1. the removing of Jan Kubis, instated by the UN as Special Coordinator to Lebanon, whose duties include coordinating any UN work within Lebanon and overseeing any UN hosted negotiations between Lebanon and other nations
      2. the returning power of companies and infrastructure to the citizens and their government; 
  3. Recommends that member states promote the ONE Campaign in bringing their projects to Lebanon, with the intent of inspiring the people of Lebanon to hold their government accountable and giving them the resources to do so by:
    1. lobbying political leaders
    2. educating the private citizens on ways to hold government officials accountable
    3. making the public aware of legal and governmental affairs through internet media campaigns; 
  4. Requests that special attention is given to aiding large Syrian refugee populations living below the poverty line in Middle Eastern nations through cooperation with UNHCR, by supporting their projects in Lebanon:
    1. construction to rehabilitate those living in poor conditions, while supplying temporary shelter material to those remaining in informal camps 
    2. donating medical equipment and medicines and reinforcing health care accessibility 
    3.  providing support to local host communities through: 
      1. investments for governmental ministries, including, but not limited to, the Ministry of Public Health (MoPH), the Ministry of Energy and Water (MoEW), and the Ministry of State for the Displaced Affairs (MoSDA)
      2. funding and hosting support projects designed to combat crises’ burdens on a smaller-focused scale;
  5. Further requests that similar aid is directed towards other refugee groups, such as but not limited to the Palestinian refugee population, by collaborating with the UNRWA (United Nations Relief and Works Agency), whose current work in Lebanon includes:
    1. coordinating access to mental health services, case management for those victims of gender-based violence, and child protection services
    2. overseeing border movements
    3. legal advocacy for Palestinian refugee rights;  
  6. Further calls upon the establishment of a UN-sponsored project, similar to that of the World Bank in Lebanon in 2013, targeting the infrastructure and energy access shortcomings of the current Lebanese government, including:
    1. overseeing the revampment of water, sanitation, and energy access in areas in need so that they reach the goals previously set by the United Nations, and ensuring that there is proper written documentation and transparency regarding these structures and energy sources (natural gas, oils, hydrocarbons), as overseen by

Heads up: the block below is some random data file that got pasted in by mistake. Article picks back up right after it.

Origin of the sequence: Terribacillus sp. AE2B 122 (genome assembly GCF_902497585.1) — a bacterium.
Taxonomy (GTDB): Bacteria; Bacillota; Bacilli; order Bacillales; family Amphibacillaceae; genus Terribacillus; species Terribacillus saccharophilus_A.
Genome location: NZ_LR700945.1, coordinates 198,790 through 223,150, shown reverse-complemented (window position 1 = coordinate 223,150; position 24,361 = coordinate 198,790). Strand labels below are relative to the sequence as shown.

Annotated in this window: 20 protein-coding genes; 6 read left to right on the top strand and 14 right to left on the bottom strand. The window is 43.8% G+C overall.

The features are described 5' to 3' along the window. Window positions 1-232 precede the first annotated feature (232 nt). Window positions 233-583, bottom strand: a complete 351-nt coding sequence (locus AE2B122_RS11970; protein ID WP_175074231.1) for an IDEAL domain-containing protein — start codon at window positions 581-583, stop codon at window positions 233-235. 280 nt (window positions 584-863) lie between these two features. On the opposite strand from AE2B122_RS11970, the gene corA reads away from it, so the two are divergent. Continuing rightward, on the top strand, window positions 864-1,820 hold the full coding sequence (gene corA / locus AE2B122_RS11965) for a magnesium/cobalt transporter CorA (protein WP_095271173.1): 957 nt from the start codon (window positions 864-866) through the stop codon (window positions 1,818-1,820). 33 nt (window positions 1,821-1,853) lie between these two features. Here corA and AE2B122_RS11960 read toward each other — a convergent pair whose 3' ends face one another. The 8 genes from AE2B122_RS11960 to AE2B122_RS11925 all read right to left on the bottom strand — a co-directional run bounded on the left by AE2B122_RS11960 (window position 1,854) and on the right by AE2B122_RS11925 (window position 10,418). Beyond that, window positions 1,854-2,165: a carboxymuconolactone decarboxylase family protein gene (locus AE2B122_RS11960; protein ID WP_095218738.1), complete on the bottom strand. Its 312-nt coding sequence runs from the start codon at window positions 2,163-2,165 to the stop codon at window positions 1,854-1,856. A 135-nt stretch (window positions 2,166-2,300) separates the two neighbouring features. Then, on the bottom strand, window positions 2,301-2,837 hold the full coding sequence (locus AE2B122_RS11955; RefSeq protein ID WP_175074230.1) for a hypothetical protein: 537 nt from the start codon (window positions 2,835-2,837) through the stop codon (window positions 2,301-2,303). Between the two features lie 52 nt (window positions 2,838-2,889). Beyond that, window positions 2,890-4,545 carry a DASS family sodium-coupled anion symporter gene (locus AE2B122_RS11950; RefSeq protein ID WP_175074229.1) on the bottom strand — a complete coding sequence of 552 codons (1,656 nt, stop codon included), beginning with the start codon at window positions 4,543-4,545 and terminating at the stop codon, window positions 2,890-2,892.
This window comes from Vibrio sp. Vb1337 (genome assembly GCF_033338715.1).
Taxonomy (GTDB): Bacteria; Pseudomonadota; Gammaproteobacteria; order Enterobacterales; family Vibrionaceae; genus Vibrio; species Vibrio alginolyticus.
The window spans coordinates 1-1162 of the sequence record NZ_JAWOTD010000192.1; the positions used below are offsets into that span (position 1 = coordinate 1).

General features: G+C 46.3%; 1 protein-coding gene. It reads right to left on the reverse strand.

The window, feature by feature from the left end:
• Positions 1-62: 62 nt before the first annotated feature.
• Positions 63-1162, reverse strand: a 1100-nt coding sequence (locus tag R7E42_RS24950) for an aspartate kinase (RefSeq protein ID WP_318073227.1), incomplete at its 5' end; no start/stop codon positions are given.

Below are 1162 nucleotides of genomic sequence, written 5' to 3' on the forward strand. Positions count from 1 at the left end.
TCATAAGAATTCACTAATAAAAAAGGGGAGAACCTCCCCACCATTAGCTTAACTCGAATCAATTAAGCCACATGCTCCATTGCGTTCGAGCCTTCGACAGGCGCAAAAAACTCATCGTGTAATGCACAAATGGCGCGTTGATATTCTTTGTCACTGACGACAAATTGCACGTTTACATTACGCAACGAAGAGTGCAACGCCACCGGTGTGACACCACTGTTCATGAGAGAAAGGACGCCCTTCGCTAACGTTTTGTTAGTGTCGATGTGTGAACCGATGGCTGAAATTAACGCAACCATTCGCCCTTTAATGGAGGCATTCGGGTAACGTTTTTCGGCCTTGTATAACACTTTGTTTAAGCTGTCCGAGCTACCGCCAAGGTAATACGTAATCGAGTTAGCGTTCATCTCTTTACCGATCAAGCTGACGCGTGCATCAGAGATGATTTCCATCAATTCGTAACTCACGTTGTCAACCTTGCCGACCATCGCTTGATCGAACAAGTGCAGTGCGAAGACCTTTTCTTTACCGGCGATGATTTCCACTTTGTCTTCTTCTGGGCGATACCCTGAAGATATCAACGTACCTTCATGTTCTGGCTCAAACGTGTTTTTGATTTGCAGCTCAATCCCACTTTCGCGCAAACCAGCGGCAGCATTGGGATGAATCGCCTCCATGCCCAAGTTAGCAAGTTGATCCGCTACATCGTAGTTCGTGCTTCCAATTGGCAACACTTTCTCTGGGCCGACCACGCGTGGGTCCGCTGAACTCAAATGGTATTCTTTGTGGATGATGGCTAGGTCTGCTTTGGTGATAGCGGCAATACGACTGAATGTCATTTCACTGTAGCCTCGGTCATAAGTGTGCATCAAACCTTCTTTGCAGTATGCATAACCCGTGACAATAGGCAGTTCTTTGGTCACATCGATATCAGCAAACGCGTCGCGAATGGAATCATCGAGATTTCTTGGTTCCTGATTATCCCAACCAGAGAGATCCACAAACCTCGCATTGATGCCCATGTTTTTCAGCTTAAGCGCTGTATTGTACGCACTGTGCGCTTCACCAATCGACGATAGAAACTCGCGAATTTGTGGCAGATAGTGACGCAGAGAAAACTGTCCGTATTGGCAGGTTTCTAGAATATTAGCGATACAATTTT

1. meetings every other month with the Arab League members in order to discuss the issue and the progress being made to provide relief to those impacted
      2. a panel of willing members of the UN providing foreign aid
    2. reallocation of money from other sectors, such as the military, to the energy market, in order to establish a plan to develop improvements in the Lebanese power grid, which should be made accessible to Lebanon’s citizens;
  7. Suggests the development of a comprehensive plan regarding the re-building of Beirut under the supervision and leadership of the United Nations Crisis Relief, who have already led fundraising initiatives for Lebanon, which would include: 
    1. developing new storage rooms for ammonium nitrate and other highly explosive material, which should be heavily guarded by the Lebanese Armed Forces and supervised by members of the United Nations Crisis Relief, in order to prevent future explosions that could cause homelessness and significant infrastructure damage 
    2. funding specifically to address the rebuilding of residential areas by volunteers under the UN Crisis Relief in order to help those who lost their homes in the explosion and provide them with temporary housing and basic necessities, such as, but not limited to:
      1. food
      2. clothing 
      3. clean, safe water and sanitation
      4. basic healthcare.